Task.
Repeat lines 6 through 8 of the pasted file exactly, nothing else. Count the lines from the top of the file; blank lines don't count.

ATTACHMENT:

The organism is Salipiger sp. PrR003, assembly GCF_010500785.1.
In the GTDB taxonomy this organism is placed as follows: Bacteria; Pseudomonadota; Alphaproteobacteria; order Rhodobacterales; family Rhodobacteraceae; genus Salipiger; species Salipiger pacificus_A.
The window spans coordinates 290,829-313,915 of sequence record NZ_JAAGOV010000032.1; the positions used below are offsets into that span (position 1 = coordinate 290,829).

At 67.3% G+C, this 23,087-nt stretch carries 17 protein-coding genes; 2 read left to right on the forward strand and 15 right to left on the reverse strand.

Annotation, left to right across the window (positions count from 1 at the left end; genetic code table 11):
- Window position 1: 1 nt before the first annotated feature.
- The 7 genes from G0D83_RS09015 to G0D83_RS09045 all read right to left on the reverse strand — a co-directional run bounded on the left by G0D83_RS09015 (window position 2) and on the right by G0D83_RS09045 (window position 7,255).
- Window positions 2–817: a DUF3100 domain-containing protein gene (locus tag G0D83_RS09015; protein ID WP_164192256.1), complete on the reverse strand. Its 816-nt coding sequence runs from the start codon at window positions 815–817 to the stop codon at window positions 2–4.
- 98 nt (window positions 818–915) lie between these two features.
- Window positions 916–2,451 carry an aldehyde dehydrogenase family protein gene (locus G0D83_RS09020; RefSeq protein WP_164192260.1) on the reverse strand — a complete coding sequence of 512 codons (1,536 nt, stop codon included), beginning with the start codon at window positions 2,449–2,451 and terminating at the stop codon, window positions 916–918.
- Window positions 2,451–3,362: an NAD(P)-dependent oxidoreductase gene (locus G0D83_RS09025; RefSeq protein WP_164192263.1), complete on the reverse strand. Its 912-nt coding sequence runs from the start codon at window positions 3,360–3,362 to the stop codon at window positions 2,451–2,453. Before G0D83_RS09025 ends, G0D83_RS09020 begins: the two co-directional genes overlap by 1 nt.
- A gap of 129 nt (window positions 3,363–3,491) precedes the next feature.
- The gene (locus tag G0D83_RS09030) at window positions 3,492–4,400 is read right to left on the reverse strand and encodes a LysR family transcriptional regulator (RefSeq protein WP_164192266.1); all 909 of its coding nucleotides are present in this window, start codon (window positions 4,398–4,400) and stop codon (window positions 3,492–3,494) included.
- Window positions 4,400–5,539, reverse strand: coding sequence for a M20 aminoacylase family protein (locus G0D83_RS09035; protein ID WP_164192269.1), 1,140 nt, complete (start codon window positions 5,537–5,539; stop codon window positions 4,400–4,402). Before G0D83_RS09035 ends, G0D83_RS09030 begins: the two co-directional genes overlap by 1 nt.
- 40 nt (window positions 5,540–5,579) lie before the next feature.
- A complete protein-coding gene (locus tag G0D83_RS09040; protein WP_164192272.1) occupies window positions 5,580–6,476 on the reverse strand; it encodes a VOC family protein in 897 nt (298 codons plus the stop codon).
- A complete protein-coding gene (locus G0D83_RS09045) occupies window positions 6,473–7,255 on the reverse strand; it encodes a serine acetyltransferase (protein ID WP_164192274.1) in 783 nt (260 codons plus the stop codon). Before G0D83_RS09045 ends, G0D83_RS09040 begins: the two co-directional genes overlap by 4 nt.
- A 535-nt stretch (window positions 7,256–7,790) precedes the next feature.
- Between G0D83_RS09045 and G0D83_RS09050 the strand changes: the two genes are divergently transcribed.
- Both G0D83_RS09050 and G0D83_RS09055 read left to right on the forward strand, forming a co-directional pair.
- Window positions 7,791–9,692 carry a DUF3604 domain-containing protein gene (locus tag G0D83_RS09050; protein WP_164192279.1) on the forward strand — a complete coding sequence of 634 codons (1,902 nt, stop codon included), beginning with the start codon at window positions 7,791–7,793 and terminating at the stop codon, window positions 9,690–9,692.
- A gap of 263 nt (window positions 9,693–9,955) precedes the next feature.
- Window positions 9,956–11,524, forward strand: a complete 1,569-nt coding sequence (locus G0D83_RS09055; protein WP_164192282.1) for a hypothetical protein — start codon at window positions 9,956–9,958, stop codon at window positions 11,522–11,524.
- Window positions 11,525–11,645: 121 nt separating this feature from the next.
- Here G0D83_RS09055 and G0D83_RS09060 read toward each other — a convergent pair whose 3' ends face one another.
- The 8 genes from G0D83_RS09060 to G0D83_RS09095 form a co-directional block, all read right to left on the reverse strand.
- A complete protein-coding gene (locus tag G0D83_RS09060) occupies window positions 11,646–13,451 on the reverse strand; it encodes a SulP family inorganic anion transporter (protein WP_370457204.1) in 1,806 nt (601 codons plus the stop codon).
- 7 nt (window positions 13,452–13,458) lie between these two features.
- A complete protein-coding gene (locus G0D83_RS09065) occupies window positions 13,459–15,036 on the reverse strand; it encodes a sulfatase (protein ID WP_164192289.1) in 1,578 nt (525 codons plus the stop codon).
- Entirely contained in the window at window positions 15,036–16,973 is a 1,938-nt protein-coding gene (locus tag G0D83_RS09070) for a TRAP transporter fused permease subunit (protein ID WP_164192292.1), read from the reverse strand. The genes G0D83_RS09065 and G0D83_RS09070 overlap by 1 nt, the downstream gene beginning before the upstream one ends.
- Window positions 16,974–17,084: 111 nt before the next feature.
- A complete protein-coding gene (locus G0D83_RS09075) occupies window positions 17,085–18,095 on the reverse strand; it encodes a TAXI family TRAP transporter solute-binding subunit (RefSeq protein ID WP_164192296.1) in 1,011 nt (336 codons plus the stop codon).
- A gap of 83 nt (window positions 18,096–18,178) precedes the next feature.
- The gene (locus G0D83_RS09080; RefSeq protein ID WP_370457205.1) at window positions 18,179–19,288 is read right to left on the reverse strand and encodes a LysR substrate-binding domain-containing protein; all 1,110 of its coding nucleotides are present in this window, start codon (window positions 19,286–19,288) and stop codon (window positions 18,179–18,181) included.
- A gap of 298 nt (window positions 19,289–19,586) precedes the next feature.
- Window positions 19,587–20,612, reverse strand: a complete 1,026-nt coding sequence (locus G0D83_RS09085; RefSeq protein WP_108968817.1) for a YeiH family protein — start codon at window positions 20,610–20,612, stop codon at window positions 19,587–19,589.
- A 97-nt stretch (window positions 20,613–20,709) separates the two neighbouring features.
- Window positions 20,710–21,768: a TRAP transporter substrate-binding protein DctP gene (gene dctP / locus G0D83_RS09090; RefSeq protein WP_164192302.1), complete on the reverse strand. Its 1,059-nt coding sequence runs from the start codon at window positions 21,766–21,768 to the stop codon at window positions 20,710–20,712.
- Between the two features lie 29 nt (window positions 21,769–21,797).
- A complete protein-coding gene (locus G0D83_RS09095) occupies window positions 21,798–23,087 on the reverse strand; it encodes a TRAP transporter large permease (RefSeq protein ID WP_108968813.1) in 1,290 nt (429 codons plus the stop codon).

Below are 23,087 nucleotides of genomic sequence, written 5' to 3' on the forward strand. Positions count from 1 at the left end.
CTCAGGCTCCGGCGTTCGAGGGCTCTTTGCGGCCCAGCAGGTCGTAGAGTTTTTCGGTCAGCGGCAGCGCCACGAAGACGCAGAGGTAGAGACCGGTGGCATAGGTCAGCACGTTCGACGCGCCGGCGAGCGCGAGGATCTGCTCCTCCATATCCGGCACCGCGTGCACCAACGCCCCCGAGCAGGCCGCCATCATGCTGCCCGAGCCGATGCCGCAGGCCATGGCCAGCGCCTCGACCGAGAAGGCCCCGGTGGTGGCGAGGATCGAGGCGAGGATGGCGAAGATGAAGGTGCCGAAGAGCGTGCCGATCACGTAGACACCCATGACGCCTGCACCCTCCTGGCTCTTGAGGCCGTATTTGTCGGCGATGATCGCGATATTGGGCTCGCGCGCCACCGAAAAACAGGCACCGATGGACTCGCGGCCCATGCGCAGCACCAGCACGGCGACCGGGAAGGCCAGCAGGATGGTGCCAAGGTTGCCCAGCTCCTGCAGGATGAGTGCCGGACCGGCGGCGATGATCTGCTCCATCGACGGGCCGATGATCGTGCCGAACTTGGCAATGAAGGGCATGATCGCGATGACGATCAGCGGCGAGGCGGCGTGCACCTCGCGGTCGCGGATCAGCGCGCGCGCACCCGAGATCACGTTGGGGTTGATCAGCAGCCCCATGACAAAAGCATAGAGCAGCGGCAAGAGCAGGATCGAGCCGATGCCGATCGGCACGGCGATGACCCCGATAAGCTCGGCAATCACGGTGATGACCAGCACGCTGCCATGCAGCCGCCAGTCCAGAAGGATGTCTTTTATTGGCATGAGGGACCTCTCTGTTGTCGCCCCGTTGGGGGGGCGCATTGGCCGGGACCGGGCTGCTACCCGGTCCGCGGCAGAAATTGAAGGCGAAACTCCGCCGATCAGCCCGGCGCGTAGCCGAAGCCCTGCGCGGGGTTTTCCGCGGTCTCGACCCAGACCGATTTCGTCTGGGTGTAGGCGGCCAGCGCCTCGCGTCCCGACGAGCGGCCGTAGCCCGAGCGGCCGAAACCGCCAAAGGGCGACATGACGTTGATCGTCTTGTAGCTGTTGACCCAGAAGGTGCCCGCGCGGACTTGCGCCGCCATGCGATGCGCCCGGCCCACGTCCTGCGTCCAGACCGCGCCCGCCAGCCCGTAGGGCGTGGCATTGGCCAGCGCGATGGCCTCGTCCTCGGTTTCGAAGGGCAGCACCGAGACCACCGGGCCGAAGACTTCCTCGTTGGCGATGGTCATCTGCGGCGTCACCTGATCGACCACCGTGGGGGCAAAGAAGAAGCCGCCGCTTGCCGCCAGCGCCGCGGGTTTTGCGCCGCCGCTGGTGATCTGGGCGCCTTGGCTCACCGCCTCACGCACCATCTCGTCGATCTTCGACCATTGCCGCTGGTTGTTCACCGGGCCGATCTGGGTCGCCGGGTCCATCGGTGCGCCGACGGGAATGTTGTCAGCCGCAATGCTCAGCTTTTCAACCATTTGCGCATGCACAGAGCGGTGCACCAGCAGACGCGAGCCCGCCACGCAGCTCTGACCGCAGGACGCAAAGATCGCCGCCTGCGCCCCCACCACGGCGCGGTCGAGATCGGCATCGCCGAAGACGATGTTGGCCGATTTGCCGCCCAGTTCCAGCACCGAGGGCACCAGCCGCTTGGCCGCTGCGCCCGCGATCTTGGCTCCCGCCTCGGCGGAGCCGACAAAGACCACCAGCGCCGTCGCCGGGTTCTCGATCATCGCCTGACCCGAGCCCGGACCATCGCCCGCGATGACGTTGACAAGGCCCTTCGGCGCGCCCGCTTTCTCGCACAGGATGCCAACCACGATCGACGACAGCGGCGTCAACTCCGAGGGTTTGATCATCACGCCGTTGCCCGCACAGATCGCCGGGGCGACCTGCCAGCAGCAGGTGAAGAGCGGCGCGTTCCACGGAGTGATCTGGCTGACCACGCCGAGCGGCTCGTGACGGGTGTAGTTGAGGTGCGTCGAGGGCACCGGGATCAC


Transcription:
- Window position 1: 1 nt before the first annotated feature.
- The 7 genes from G0D83_RS09015 to G0D83_RS09045 all read right to left on the reverse strand — a co-directional run bounded on the left by G0D83_RS09015 (window position 2) and on the right by G0D83_RS09045 (window position 7,255).
- Window positions 2–817: a DUF3100 domain-containing protein gene (locus tag G0D83_RS09015; protein ID WP_164192256.1), complete on the reverse strand. Its 816-nt coding sequence runs from the start codon at window positions 815–817 to the stop codon at window positions 2–4.